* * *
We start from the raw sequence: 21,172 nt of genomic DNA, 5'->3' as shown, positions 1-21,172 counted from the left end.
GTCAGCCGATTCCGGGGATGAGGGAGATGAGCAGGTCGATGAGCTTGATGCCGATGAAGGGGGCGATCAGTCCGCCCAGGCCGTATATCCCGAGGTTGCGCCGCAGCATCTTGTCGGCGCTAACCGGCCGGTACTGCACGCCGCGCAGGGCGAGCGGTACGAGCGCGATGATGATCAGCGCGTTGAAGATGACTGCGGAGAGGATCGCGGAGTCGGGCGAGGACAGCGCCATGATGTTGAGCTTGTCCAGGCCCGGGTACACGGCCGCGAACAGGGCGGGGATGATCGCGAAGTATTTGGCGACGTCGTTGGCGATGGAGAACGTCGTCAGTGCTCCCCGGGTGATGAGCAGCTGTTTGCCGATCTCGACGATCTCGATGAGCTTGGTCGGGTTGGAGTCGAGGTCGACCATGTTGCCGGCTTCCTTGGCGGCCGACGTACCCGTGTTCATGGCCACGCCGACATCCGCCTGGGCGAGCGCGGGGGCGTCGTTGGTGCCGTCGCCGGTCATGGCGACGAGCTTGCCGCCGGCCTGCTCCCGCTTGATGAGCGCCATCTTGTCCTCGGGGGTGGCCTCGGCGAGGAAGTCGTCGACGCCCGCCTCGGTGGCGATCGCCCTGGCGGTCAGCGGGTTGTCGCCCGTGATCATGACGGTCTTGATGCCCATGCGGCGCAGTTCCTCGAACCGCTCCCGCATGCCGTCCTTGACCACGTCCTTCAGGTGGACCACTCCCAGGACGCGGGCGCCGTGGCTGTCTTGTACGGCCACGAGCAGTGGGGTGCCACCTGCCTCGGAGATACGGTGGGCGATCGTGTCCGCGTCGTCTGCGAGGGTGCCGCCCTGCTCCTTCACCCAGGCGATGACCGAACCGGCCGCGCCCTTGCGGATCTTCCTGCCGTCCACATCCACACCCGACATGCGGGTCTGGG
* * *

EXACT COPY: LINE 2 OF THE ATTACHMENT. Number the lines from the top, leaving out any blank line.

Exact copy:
GTCAGCCGATTCCGGGGATGAGGGAGATGAGCAGGTCGATGAGCTTGATGCCGATGAAGGGGGCGATCAGTCCGCCCAGGCCGTATATCCCGAGGTTGCGCCGCAGCATCTTGTCGGCGCTAACCGGCCGGTACTGCACGCCGCGCAGGGCGAGCGGTACGAGCGCGATGATGATCAGCGCGTTGAAGATGACTGCGGAGAGGATCGCGGAGTCGGGCGAGGACAGCGCCATGATGTTGAGCTTGTCCAGGCCCGGGTACACGGCCGCGAACAGGGCGGGGATGATCGCGAAGTATTTGGCGACGTCGTTGGCGATGGAGAACGTCGTCAGTGCTCCCCGGGTGATGAGCAGCTGTTTGCCGATCTCGACGATCTCGATGAGCTTGGTCGGGTTGGAGTCGAGGTCGACCATGTTGCCGGCTTCCTTGGCGGCCGACGTACCCGTGTTCATGGCCACGCCGACATCCGCCTGGGCGAGCGCGGGGGCGTCGTTGGTGCCGTCGCCGGTCATGGCGACGAGCTTGCCGCCGGCCTGCTCCCGCTTGATGAGCGCCATCTTGTCCTCGGGGGTGGCCTCGGCGAGGAAGTCGTCGACGCCCGCCTCGGTGGCGATCGCCCTGGCGGTCAGCGGGTTGTCGCCCGTGATCATGACGGTCTTGATGCCCATGCGGCGCAGTTCCTCGAACCGCTCCCGCATGCCGTCCTTGACCACGTCCTTCAGGTGGACCACTCCCAGGACGCGGGCGCCGTGGCTGTCTTGTACGGCCACGAGCAGTGGGGTGCCACCTGCCTCGGAGATACGGTGGGCGATCGTGTCCGCGTCGTCTGCGAGGGTGCCGCCCTGCTCCTTCACCCAGGCGATGACCGAACCGGCCGCGCCCTTGCGGATCTTCCTGCCGTCCACATCCACACCCGACATGCGGGTCTGGG